Saturday, 12th September 2009
Nowadays we have bright shiny trains that tilt their way around the bends of the West Coast Main Line. The upside of such technology is that you wing your way to Wigan in dead on two hours. The down side is that young lads like Luke, whose breakfast appeared to consist of sweets and diet cola end up redecorating the lavatory facilities with the contents of their stomachs. Romford went into clean-up mode whilst Joyful’s maternal skills came into play with the suggestion that some left over Nescafe could be deployed to mask the smell, thus finally, after all these years, proving to me that instant coffee has a valid use.
So we arrived at Wigan safe in the knowledge that nothing more could go wrong. Well except for some idiot misunderstanding the ticketing arrangements. It’s like this: I have the away season ticket. I thought Romford was getting his own tickets. He thought I was getting his tickets. Happily the misunderstanding (my fault entirely) took place for an away match at Wigan, a club whose support is poor both numerically and in quality and paying on the turnstile actively encouraged so my blunder wasn’t crucial in the grand scheme of things. So, having lost some Americans, had one of our party go sick and with me forgotten to sort out the tickets, what else could go wrong?
The team news was that Zola seemed to have eschewed the diamond formation in favour of having both Parker and Kovac in the middle. Ilunga’s continued absence and Spector’s uncertainty as his replacement meant a left-back berth for Danny Gabbidon. New-boys Diamanti and Da Costa made the racing car seats alongside a fit again Behrami. Starting line-up: Green, Faubert, Gabbidon, Tomkins, Upson, Kovac, Parker, Noble, Stanislas, Hines, Cole.
It wasn’t the most inspiring of first halves. The vast swathes of empty seats in the home sections didn’t help the atmosphere much and what little noise there was came via the artificial means of a bloke with a drum and his six mates who informed us somewhat tiresomely that we were only there because we cheated. I thought about starting a counter chant pointing out that they were only there as a tax-loss for a convicted price-fixer and child slave labourer but to be honest I was struggling with the rhyming structure of the middle eight and in the end ditched the idea in favour of joining in with the more traditional “one Carlos Tevez” response.
On the pitch it was fairly dull stuff. Green dealt well with a couple of speculative efforts from distance from Gomez early and late in the half. However, the main talking points revolved around the worrying performance of ref Wiley. Wiley has a history of bottling important decisions but he does toe the party line, which ensures his continued selection in the so called “select group” by Keith Hackett. He was on typical form here as Hines turned his defender and burst towards goal where he was promptly brought down. Wiley had two decisions to make: had the foul taken place inside or outside of the box? (answer: probably just outside) and had the foul resulted in a denial of goalscoring opportunity? (answer:almost certainly yes). However, faced with the prospect of having to send somebody off, Wiley reverted to his usual dithering self and ignored the challenge completely. As if to confirm that the decision had little to do with the laws of the game and everything to do with Wiley’s desire to cover his backside, two seconds later a similar challenge on Hines in more neutral territory was given as a foul, safe in the knowledge Wiley would only have to give a free-kick.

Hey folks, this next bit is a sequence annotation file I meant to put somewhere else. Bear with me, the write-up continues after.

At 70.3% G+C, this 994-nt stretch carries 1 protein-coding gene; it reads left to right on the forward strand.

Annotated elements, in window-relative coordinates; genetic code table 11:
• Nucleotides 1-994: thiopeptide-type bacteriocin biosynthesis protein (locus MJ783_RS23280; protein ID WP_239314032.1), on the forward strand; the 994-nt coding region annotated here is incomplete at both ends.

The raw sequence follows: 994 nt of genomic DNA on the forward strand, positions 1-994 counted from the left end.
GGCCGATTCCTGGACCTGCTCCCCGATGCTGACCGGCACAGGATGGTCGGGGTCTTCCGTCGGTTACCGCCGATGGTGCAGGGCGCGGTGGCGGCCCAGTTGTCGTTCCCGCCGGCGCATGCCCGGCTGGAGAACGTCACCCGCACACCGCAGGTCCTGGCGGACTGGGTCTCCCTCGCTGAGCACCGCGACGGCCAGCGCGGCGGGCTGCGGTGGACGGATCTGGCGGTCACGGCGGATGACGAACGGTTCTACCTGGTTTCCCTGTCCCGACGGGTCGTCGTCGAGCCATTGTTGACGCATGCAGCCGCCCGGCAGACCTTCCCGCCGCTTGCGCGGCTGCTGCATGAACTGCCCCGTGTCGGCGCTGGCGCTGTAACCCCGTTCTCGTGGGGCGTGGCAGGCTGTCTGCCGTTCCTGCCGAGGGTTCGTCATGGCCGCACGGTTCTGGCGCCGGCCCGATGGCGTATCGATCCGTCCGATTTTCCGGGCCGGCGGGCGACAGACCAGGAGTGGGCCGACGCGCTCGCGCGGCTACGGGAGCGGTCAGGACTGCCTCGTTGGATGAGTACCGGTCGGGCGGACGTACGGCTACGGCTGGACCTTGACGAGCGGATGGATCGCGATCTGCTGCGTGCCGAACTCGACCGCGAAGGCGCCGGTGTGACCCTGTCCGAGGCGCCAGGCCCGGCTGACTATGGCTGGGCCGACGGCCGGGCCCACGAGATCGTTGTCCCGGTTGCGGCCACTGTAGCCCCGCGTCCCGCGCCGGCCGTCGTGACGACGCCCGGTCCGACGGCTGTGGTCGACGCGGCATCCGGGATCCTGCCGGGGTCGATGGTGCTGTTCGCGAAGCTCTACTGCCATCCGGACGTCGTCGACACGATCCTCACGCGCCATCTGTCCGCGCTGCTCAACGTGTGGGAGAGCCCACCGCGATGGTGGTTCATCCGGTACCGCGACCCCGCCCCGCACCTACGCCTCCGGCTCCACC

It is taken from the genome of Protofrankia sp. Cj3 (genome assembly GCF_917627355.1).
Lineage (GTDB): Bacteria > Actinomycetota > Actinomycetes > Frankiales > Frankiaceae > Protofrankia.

The other talking point came at the very close of the half. Cole got on the end of a free-kick and headed over the advancing ‘keeper to put the ball into the empty net. Now it is entirely possible that the one minute of stoppage time expired at exactly the point at which Wiley blew the whistle. However, in view of his earlier apparent dishonesty over the Hines incident, and the general level of his performances over the years, it would not come as a surprise if the incident represented yet another self-promoting Clive Thomas-style moment from one of our oh-so-hard-done-by officials. I suspect we’ll have to wait for the book to find out.
Whilst we had looked comfortable during the first half I was concerned at what appeared to have been a lack of urgency on our part. One couldn’t help but think that if we’d made more of an effort to take the game to the opposition we might have had a more profitable 45 minutes. Still Zola would be telling them all this in the interval, wouldn’t he?
Unfortunately, if the players had been told to liven things up a bit, they had obviously decided that they would do it later and within 10 minutes we were behind. The problem came down our left where Gabbidon had failed to close down his man sufficiently. Melchiot’s low cross found Koumas whose shot was saved superbly by Green. Unfortunately, as was the case in the England match the other night, Green’s defenders were second to the ball and Rodallega was on hand to put the ball away from the edge of the 6-yard box. This, of course, prompted that refuge of the muppet club, the playing of “Tom Hark” over the PA to mark a goal. Of course the bloke with the drum and his six mates loved it.
Well the goal sparked a bit of urgency on our part at least and we had a number of chances to level and, indeed to take the lead. Tomkins should have done better with a free header straight after the goal. Then, on the hour, Parker’s half-volley from a Noble corner was tipped over by Kirkland. Tomkins again got away from his marker at the corner but again failed to put away the free header.